What do they eat?

They feed on plants and flowers' nectar at both dusk and dawn. They may prefer flowers and ampelopsis over anything else.  Larvae eat genus Ampelopsis like pepper vine, grape, and cayenne pepper or cayenne pepper plants. Grape farms are specifically at threat to such moths since these species feed on grape and spoil the produce. Adults feed on flower nectar and are instrumental in seed dispersals. Adults search for appropriate food to feed on and stay away from chemical-free products. Certain other species of moths may feed on insects like caterpillars as well but Nessus sphinx don't consume insects.

Are they dangerous?

No, this species of moth is not dangerous although they may look similar to other species of stingers. It's still safe to maintain a safe distance from them to be cautious. Predators of the Nessus sphinx moth include katipo-spider, frogs, lizards, skunks, birds, and bats.

Would they make a good pet?

No, they are innately wild species and thrive best in the wild. It's not illegal to own them as pets however, it's best to pick species native to the region and not others. Certain professionals do keep moths in closures with proper search in the field. An important point to note is to keep a suitable environment for those species to live in and provide them with enough food.

Did you know...

Butterflies and moths and other similar species can drown or even die if water droplets fall on them due to the scales on their bodies. This may happen even if one touches them.

Moths are species that are not as admired as the butterfly species who are bright and colorful; however, both species are equally beautiful and the only difference is that butterflies come out in the daytime while moths come out mostly at night.

Why are they called Nessus sphinx moths?

Nessus sphinx (Amphion floridensis) was named by Benjamin Preston Clark in 1920. In Greek mythology 'Nessus' referred to a centaur, which is a creature that has the upper body of a human and a lower body of a horse. The name Sphinx loosely resembles an Egyptian sphinx. It is known by other names as well including Nessus Hawkmoth, hawk moths, hummingbird moth, and grapevine Amphion. The name changed over time, however, their popular name is Nessus sphinx itself. In various cultures, the moth symbolizes rebirth, change, or transformation of some kind; they hold an instrumental place in native American cultures.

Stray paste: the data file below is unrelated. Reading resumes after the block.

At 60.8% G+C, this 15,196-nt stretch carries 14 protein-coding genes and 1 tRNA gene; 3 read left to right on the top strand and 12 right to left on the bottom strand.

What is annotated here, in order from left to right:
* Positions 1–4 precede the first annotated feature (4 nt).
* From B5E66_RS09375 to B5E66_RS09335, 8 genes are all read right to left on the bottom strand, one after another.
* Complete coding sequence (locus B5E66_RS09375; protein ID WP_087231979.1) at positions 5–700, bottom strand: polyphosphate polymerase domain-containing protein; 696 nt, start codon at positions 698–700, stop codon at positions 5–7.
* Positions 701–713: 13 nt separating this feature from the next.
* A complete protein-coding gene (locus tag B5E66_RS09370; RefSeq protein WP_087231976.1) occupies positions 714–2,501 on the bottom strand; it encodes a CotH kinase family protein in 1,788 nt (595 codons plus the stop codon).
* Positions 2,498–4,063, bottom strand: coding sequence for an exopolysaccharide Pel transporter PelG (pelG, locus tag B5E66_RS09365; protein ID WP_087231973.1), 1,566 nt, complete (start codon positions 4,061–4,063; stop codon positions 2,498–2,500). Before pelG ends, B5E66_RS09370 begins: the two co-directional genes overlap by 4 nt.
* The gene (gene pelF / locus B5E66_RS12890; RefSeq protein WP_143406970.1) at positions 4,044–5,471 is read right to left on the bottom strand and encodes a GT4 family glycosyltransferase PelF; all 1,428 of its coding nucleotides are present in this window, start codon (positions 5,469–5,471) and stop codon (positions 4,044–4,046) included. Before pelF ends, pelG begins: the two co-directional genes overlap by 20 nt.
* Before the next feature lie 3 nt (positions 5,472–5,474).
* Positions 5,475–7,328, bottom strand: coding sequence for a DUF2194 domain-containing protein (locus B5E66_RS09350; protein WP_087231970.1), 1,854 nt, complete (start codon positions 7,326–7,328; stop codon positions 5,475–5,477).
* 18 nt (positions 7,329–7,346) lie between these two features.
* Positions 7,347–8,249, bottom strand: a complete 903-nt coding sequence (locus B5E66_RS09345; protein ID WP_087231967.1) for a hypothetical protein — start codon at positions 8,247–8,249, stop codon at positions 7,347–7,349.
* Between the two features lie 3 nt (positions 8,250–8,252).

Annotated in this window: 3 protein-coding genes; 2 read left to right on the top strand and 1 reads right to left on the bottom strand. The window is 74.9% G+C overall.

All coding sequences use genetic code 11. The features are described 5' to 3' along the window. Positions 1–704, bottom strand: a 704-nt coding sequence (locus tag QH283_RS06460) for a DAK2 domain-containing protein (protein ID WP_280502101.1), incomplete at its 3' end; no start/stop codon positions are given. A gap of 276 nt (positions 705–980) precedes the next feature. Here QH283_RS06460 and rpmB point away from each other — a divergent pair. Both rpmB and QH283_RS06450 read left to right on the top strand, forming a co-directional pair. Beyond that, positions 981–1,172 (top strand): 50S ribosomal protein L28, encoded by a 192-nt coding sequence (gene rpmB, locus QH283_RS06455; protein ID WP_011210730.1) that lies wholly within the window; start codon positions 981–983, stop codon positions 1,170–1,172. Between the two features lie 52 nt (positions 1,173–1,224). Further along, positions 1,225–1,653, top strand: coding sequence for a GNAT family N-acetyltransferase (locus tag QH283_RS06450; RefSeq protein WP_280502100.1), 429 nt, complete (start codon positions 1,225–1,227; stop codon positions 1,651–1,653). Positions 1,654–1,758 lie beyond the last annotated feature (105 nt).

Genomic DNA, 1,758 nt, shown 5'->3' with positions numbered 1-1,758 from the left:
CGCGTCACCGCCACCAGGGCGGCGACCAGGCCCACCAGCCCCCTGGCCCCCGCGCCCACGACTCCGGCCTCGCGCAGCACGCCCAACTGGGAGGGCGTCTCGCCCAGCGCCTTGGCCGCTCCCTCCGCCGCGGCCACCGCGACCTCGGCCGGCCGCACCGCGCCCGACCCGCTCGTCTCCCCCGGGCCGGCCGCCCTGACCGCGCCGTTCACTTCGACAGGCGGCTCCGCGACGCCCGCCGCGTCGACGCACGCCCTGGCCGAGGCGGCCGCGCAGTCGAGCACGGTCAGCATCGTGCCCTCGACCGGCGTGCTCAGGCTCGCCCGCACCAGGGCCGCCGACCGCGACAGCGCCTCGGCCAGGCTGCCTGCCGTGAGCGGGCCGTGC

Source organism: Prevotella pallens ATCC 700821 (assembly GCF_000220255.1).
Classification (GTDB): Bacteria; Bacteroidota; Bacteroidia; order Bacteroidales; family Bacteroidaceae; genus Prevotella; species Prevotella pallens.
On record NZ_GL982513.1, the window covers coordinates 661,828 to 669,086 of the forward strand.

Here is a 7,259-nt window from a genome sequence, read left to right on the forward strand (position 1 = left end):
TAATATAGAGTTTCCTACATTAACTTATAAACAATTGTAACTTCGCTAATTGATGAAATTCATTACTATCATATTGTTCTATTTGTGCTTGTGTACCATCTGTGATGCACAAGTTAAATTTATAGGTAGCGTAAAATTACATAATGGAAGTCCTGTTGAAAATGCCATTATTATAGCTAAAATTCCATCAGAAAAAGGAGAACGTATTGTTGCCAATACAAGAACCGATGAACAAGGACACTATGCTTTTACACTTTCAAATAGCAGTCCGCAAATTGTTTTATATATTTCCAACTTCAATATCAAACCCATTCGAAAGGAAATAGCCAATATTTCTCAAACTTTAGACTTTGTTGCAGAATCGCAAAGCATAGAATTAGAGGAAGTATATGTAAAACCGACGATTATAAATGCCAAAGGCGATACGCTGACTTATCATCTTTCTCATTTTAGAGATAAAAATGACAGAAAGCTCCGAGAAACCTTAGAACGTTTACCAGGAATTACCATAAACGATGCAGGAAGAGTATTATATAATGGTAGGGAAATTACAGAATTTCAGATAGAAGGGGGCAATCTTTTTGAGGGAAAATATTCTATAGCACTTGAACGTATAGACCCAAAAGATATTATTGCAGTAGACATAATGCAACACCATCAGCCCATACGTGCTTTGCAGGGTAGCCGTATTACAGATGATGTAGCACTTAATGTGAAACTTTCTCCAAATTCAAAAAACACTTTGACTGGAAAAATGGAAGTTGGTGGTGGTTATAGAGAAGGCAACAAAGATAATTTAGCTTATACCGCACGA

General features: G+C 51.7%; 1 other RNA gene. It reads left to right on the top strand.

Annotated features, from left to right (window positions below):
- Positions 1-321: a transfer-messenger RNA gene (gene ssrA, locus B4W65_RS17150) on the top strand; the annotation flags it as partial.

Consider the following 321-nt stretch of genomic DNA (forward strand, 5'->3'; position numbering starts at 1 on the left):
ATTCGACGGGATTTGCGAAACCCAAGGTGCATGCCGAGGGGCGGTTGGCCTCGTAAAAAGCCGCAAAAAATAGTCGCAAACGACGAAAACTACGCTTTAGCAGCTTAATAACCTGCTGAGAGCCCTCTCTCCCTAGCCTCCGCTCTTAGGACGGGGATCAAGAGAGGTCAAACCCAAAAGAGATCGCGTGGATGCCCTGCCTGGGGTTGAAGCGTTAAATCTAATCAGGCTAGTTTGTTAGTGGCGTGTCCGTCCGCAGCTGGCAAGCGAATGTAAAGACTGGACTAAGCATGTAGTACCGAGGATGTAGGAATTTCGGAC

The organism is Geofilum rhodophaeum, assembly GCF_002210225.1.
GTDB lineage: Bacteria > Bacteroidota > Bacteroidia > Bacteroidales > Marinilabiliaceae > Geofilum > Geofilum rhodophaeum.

What is the difference between a Nessus sphinx moth and other moths?

A Nessus sphinx moth is colorful compared to other species of moths. They have two yellow to white bands on their abdomen which set them apart and helps identify them easily. Apart from this, they are more or less similar to other moth species.

What is the difference between a male and female Nessus sphinx?

Male and female moths differ in various ways. The first is their flight patterns where females fly across haphazardly, while males tend to circle around their territory. They also differ in reproductive functions. Nessus sphinx yellow, Nessus sphinx moth male tend to have claspers that are missing on females and utilized during mating. In most instances of moths, they differ anatomically in terms of their size where females tend to be bigger as compared to males but this particular species has no recorded information on the same. Did you know that in the United States and north America alone there is a total of 11,000 species of moths including gypsy-moth, hawk-moth, cup moths, skippers, and others?